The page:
Lapple, 70 and supervisor of the Town of Elmira, says that hot dogs were just about the only food offered at the concert. “They didn’t know what they were getting into at the time.”
Bement had an aunt in Montour Falls. “The stores were empty – every shelf, everything was gone. There was only one road in and out, but we hitched a ride out and raided her house and came back. I think I ate about twice in eight days.”
Unlike today’s concert venue restrictions, fans could bring anything in with them at this show, including campers, stoves, food and beverages and whatever else they needed.
“I think we just had a cooler full of sandwiches, and I remember selling a bunch of beer at a buck a can,” Page says. “We came prepared. We were mainly drinking anything we could get our hands on at the time.”
Bement remembers watermelons going for $5, and a would-be entrepreneur who drove in a truck of water. “He was trying to sell it, but people were just stealing it.”
It was crazy, but the Grand Prix and other races at the time – marked by crowds of up to 100,000 and mobs burning cars and buses for fun – were “real crazy” compared to the concert, Page says.
“I didn’t see any trouble. No fights even,” Bement says. “And there only seemed to be about three cops there.”
The music proved as memorable as the size of the crowd. An impromptu concert was held, with all three bands, on Friday afternoon for the gathering masses, numbering up to 150,000.
Show day came, and the Grateful Dead went on, on time, at noon on Saturday. They played for five hours. The Band followed at 6 p.m., but their set was interrupted by a 30-minute thunderstorm, and they walked off stage three hours later.
The trampled site became 95 acres of mud underfoot. Once darkness fell, campfires flickered across the concert field. (Rolling Stone reported one roadie saying, “It looks like something from the Civil War.”)
The Allman Brothers Band came onstage at 10 p.m. and played into the night for four hours, followed by a 90-minute-long closing jam with most of the musicians onstage. The last song, an extended “Johnny B. Goode,” ended at 3:30 a.m.
“It was excellent, I loved all the bands,” Page says. “I liked the Dead at the time, but I liked the Allmans better. I remember they were the best band there.
“The really funny thing is, my wife worked at the Arnot Ogden emergency room, and she got Gregg Allman’s autograph,” he says. “He came in needing stitches on his arm before the concert. I came all the way here and she got to meet him. We were set up by the tower, but it was hard getting closer to that grandstand.”
Page wasn’t alone in saying the Allmans emerged as the rulers of Summer Jam, musically. The Dead’s set that day is considered uninspired by fans. While guitarist Robbie Robertson commented that the Band’s set was the first “100 percenter” they’d played, the rain hampered their momentum.
The Band’s performance, featuring Garth Hudson’s inspired mid-rainstorm organ fugue, was released on CD in 1993, as “Live at Watkins Glen.”
The crowd was more peaceful than expected.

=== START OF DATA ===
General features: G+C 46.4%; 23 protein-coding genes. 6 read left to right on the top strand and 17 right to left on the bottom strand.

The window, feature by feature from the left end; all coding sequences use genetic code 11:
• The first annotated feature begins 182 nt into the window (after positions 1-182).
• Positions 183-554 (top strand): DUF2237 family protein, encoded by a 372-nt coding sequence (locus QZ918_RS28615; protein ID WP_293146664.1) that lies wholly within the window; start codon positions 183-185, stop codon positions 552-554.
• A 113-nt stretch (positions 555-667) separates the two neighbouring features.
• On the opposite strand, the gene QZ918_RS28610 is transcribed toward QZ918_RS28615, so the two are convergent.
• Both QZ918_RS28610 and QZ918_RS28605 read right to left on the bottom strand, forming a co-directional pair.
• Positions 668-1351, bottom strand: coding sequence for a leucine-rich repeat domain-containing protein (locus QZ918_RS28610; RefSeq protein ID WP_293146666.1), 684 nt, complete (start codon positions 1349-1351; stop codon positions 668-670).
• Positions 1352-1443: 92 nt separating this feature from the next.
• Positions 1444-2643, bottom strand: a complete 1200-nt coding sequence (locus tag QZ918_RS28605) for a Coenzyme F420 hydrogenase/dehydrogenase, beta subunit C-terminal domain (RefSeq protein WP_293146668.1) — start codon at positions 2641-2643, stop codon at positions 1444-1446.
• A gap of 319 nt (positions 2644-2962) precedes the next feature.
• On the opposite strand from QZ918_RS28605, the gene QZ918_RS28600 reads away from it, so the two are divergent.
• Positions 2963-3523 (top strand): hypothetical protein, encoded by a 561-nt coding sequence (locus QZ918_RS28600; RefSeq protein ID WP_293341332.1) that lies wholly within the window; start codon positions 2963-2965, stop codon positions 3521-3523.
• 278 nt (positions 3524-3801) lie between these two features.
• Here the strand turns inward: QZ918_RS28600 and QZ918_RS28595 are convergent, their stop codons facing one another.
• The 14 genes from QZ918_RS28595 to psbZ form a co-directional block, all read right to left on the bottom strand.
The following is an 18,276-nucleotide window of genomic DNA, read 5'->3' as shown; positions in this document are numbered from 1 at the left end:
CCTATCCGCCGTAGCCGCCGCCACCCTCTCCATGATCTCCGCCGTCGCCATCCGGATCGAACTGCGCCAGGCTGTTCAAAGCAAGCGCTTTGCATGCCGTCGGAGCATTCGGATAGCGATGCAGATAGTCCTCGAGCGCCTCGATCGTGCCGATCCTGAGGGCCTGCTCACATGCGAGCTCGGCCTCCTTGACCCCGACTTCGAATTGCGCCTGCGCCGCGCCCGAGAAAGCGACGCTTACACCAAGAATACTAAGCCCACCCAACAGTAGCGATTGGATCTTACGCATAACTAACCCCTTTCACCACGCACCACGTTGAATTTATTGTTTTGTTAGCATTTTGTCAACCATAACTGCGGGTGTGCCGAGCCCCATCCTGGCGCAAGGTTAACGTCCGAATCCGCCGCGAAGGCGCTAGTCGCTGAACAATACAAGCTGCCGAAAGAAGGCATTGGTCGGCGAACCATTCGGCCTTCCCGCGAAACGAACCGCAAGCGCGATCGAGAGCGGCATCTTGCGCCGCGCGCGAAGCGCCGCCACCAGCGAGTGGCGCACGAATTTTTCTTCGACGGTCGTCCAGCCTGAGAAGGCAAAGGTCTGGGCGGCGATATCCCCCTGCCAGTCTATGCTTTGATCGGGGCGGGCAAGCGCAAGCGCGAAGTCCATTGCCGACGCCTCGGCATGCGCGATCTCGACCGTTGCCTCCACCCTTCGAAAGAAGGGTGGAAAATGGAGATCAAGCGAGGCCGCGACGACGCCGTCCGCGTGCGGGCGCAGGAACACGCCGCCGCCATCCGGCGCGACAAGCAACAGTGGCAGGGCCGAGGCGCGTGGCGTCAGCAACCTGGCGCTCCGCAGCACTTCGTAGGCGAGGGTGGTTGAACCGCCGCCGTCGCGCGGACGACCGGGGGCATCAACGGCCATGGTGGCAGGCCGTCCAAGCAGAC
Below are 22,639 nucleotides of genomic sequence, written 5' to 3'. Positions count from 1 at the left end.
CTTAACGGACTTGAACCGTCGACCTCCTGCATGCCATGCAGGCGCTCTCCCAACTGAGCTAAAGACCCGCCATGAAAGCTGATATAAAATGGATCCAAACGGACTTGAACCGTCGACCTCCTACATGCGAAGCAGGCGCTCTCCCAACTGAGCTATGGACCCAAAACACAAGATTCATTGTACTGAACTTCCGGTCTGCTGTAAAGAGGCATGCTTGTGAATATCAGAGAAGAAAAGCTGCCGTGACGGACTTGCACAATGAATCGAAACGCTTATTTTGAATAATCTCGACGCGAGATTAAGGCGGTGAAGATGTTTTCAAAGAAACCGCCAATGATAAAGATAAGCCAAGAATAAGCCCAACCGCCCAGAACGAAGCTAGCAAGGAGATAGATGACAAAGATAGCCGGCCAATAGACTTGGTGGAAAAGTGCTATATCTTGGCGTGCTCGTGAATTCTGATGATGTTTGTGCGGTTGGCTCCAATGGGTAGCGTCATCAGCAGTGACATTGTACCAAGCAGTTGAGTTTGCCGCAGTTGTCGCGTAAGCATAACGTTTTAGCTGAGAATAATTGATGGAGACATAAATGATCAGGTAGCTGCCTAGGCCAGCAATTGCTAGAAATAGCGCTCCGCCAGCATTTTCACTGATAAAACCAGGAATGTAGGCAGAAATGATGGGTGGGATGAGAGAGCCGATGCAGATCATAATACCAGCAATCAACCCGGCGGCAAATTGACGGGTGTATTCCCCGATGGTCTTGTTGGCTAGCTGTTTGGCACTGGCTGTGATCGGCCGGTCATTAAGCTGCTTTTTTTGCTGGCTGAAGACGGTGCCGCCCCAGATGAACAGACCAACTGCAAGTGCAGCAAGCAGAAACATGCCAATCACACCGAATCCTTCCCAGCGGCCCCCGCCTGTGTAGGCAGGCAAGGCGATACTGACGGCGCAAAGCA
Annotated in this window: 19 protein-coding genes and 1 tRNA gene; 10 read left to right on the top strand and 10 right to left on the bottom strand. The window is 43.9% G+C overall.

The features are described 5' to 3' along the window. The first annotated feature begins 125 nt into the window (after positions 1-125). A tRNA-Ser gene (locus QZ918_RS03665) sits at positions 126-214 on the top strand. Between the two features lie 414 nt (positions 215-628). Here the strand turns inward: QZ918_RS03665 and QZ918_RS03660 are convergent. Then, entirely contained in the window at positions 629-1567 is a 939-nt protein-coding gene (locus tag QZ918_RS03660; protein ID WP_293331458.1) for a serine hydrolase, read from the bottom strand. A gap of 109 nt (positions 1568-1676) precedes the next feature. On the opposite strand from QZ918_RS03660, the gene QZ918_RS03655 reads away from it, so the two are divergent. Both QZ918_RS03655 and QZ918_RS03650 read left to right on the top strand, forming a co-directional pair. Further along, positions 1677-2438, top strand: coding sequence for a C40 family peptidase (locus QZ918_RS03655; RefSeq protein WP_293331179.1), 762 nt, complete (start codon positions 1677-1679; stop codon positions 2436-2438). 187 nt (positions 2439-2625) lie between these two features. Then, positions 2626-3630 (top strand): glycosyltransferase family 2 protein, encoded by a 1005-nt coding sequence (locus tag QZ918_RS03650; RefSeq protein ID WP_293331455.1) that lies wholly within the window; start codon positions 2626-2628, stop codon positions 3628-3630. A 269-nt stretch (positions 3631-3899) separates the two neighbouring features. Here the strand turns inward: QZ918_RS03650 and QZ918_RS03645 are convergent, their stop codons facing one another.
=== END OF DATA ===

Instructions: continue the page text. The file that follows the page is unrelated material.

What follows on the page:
There were about 50 arrests, including charges against five people for the theft and slaughter of a local farmer’s pig. They intended to barbecue it.
Others were charged mostly for fights and property damage, and some drug charges.
“They had a lot of security from Rochester. State Police, with sawed-off shotguns, they didn’t know what they were getting into with these people,” Lapple says.
But “they were easy to get along with, and no rowdyism,” he adds. “You’d see a trash can, piled eight feet high and a 10-foot circumference around it, and people were walking over to it and dropping their stuff. You don’t see that now.”
Yet as polite as Summer Jam was, the event had lasting negative repercussions, mainly caused by the uncontrollable volume of the crowd.
Security was the biggest problem. The promoters were supposed to guarantee that certain access roads to the concert area, and paths through the area to the stage, would be kept clear at all times for emergencies. Yet more than 100,000 cars lined County Route 16 and routes 14 and 414.
For three to four days, the Village of Watkins Glen and some surrounding areas were without mail, fire and police services. There were abandoned vehicles left for miles in all directions, and tons of garbage. About 125 members of two communes, in West Danby and in Vermont, were hired to clean up the trash over 1,100 acres, including in nearby towns and highways.
Area hospitals reported about 50 festival-related injuries treated, including 11 overdoses. There reportedly was a baby born at the festival, a nice but still unverifiable story to balance the one known death – a skydiver, Willard J. Smith of Syracuse, was carrying flares strapped to his leg, that exploded before he touched ground.
“I remember seeing him, he was just shooting off those colored flares coming down, and then there was a treeline where we lost sight of him,” Page says.
Sanitary facilities in the concert area, planned for 150,000, were inadequate and the water supply was short. Rock fans told of waiting in line for up to two hours for a jug of water.
The negative reaction from the community was swift. By Aug. 22, 1973, a 120-day moratorium on gatherings of more than 5,000 people was passed by the Schuyler County legislature.
Three months after the music stopped, about 25 residents and families living in the area of the Grand Prix circuit sued the promoters, their corporation, health officials, and just about everybody associated with Summer Jam. The claim was that the crush of people resulted in property and livestock damage and general disruption of the area. . The suits were settled out of court in 1982.
“It cost `em a lot of money, but really there weren’t too many bad complaints about anything,” Page says.
“We hiked back down the hill of course, and had to hike all the way to the Rambling Brook Inn (in Millport) before we got picked up,” Decker says. “We had giant blisters and a lot of stories when we got back.”